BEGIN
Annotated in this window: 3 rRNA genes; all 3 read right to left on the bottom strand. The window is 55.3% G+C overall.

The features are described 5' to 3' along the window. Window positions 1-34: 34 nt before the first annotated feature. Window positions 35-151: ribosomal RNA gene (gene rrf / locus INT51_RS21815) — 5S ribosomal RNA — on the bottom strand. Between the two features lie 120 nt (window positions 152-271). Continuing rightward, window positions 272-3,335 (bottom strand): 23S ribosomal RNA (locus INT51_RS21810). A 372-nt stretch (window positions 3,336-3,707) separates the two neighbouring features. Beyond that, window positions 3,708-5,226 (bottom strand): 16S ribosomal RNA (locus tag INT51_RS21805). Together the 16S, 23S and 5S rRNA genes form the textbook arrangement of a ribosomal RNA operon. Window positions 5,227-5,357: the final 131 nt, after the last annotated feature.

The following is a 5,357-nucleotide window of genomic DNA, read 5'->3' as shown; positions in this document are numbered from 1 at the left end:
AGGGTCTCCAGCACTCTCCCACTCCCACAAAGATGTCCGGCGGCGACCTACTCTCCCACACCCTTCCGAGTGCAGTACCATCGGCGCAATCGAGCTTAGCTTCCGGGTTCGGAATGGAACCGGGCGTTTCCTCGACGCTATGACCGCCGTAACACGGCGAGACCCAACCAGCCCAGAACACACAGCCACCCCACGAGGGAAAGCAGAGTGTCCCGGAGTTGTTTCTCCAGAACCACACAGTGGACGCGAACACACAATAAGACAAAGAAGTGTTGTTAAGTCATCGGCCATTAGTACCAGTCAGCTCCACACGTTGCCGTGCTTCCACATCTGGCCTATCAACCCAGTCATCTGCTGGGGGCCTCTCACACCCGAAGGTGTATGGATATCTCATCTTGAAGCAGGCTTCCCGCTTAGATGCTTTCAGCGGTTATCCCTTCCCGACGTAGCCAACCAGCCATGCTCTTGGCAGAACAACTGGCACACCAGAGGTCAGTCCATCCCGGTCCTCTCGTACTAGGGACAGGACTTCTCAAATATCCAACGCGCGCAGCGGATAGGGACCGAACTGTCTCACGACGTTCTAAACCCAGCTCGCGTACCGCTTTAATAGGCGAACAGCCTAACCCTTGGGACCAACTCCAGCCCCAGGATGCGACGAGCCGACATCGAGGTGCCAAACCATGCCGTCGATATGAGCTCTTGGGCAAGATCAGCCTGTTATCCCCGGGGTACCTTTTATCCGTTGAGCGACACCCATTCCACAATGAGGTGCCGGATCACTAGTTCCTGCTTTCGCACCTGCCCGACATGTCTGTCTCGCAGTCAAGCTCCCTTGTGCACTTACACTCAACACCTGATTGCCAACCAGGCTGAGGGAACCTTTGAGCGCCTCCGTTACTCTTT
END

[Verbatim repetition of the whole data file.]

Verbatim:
Annotated in this window: 3 rRNA genes; all 3 read right to left on the bottom strand. The window is 55.3% G+C overall.

The features are described 5' to 3' along the window. Window positions 1-34: 34 nt before the first annotated feature. Window positions 35-151: ribosomal RNA gene (gene rrf / locus INT51_RS21815) — 5S ribosomal RNA — on the bottom strand. Between the two features lie 120 nt (window positions 152-271). Continuing rightward, window positions 272-3,335 (bottom strand): 23S ribosomal RNA (locus INT51_RS21810). A 372-nt stretch (window positions 3,336-3,707) separates the two neighbouring features. Beyond that, window positions 3,708-5,226 (bottom strand): 16S ribosomal RNA (locus tag INT51_RS21805). Together the 16S, 23S and 5S rRNA genes form the textbook arrangement of a ribosomal RNA operon. Window positions 5,227-5,357: the final 131 nt, after the last annotated feature.

The following is a 5,357-nucleotide window of genomic DNA, read 5'->3' as shown; positions in this document are numbered from 1 at the left end:
AGGGTCTCCAGCACTCTCCCACTCCCACAAAGATGTCCGGCGGCGACCTACTCTCCCACACCCTTCCGAGTGCAGTACCATCGGCGCAATCGAGCTTAGCTTCCGGGTTCGGAATGGAACCGGGCGTTTCCTCGACGCTATGACCGCCGTAACACGGCGAGACCCAACCAGCCCAGAACACACAGCCACCCCACGAGGGAAAGCAGAGTGTCCCGGAGTTGTTTCTCCAGAACCACACAGTGGACGCGAACACACAATAAGACAAAGAAGTGTTGTTAAGTCATCGGCCATTAGTACCAGTCAGCTCCACACGTTGCCGTGCTTCCACATCTGGCCTATCAACCCAGTCATCTGCTGGGGGCCTCTCACACCCGAAGGTGTATGGATATCTCATCTTGAAGCAGGCTTCCCGCTTAGATGCTTTCAGCGGTTATCCCTTCCCGACGTAGCCAACCAGCCATGCTCTTGGCAGAACAACTGGCACACCAGAGGTCAGTCCATCCCGGTCCTCTCGTACTAGGGACAGGACTTCTCAAATATCCAACGCGCGCAGCGGATAGGGACCGAACTGTCTCACGACGTTCTAAACCCAGCTCGCGTACCGCTTTAATAGGCGAACAGCCTAACCCTTGGGACCAACTCCAGCCCCAGGATGCGACGAGCCGACATCGAGGTGCCAAACCATGCCGTCGATATGAGCTCTTGGGCAAGATCAGCCTGTTATCCCCGGGGTACCTTTTATCCGTTGAGCGACACCCATTCCACAATGAGGTGCCGGATCACTAGTTCCTGCTTTCGCACCTGCCCGACATGTCTGTCTCGCAGTCAAGCTCCCTTGTGCACTTACACTCAACACCTGATTGCCAACCAGGCTGAGGGAACCTTTGAGCGCCTCCGTTACTCTTT